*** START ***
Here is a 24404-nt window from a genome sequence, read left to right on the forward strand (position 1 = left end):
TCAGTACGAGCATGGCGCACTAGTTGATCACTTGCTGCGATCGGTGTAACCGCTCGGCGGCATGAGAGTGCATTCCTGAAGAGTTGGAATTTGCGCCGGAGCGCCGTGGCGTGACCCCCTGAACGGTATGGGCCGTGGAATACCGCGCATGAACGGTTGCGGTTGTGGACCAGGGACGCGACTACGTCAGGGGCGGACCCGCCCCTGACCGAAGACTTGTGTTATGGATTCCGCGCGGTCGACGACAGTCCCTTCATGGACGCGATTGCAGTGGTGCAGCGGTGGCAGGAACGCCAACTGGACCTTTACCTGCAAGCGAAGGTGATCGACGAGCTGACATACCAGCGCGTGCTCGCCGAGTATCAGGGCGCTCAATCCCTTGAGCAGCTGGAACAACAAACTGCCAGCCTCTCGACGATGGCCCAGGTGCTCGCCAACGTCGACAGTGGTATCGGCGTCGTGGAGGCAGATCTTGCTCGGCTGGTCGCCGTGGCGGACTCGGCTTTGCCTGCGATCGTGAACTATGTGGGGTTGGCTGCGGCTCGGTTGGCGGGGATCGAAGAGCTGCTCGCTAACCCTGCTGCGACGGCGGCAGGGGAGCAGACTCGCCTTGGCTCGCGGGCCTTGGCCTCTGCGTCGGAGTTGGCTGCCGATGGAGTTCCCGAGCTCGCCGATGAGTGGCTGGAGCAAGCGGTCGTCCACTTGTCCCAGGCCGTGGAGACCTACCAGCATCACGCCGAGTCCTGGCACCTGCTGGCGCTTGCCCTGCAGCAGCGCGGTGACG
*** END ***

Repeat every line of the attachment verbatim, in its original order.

Here is a 24404-nt window from a genome sequence, read left to right on the forward strand (position 1 = left end):
TCAGTACGAGCATGGCGCACTAGTTGATCACTTGCTGCGATCGGTGTAACCGCTCGGCGGCATGAGAGTGCATTCCTGAAGAGTTGGAATTTGCGCCGGAGCGCCGTGGCGTGACCCCCTGAACGGTATGGGCCGTGGAATACCGCGCATGAACGGTTGCGGTTGTGGACCAGGGACGCGACTACGTCAGGGGCGGACCCGCCCCTGACCGAAGACTTGTGTTATGGATTCCGCGCGGTCGACGACAGTCCCTTCATGGACGCGATTGCAGTGGTGCAGCGGTGGCAGGAACGCCAACTGGACCTTTACCTGCAAGCGAAGGTGATCGACGAGCTGACATACCAGCGCGTGCTCGCCGAGTATCAGGGCGCTCAATCCCTTGAGCAGCTGGAACAACAAACTGCCAGCCTCTCGACGATGGCCCAGGTGCTCGCCAACGTCGACAGTGGTATCGGCGTCGTGGAGGCAGATCTTGCTCGGCTGGTCGCCGTGGCGGACTCGGCTTTGCCTGCGATCGTGAACTATGTGGGGTTGGCTGCGGCTCGGTTGGCGGGGATCGAAGAGCTGCTCGCTAACCCTGCTGCGACGGCGGCAGGGGAGCAGACTCGCCTTGGCTCGCGGGCCTTGGCCTCTGCGTCGGAGTTGGCTGCCGATGGAGTTCCCGAGCTCGCCGATGAGTGGCTGGAGCAAGCGGTCGTCCACTTGTCCCAGGCCGTGGAGACCTACCAGCATCACGCCGAGTCCTGGCACCTGCTGGCGCTTGCCCTGCAGCAGCGCGGTGACG